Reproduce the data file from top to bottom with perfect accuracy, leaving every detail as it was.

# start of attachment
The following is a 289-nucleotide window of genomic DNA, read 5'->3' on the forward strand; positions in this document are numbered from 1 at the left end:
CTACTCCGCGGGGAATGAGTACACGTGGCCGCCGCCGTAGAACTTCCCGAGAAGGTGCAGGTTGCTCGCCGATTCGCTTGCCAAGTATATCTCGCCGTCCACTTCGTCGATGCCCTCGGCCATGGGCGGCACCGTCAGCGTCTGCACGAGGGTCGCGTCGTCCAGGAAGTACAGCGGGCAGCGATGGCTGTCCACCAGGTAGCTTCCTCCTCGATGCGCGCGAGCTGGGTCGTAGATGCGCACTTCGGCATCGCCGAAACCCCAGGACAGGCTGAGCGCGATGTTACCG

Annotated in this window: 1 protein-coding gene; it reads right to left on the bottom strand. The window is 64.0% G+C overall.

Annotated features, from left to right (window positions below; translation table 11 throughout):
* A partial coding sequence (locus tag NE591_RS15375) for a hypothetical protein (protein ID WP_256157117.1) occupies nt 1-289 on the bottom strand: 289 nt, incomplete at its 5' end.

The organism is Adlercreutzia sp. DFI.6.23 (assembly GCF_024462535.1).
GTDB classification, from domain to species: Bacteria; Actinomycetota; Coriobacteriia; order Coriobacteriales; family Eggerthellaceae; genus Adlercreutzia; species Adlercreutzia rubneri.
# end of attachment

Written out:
The following is a 289-nucleotide window of genomic DNA, read 5'->3' on the forward strand; positions in this document are numbered from 1 at the left end:
CTACTCCGCGGGGAATGAGTACACGTGGCCGCCGCCGTAGAACTTCCCGAGAAGGTGCAGGTTGCTCGCCGATTCGCTTGCCAAGTATATCTCGCCGTCCACTTCGTCGATGCCCTCGGCCATGGGCGGCACCGTCAGCGTCTGCACGAGGGTCGCGTCGTCCAGGAAGTACAGCGGGCAGCGATGGCTGTCCACCAGGTAGCTTCCTCCTCGATGCGCGCGAGCTGGGTCGTAGATGCGCACTTCGGCATCGCCGAAACCCCAGGACAGGCTGAGCGCGATGTTACCG

Annotated in this window: 1 protein-coding gene; it reads right to left on the bottom strand. The window is 64.0% G+C overall.

Annotated features, from left to right (window positions below; translation table 11 throughout):
* A partial coding sequence (locus tag NE591_RS15375) for a hypothetical protein (protein ID WP_256157117.1) occupies nt 1-289 on the bottom strand: 289 nt, incomplete at its 5' end.

The organism is Adlercreutzia sp. DFI.6.23 (assembly GCF_024462535.1).
GTDB classification, from domain to species: Bacteria; Actinomycetota; Coriobacteriia; order Coriobacteriales; family Eggerthellaceae; genus Adlercreutzia; species Adlercreutzia rubneri.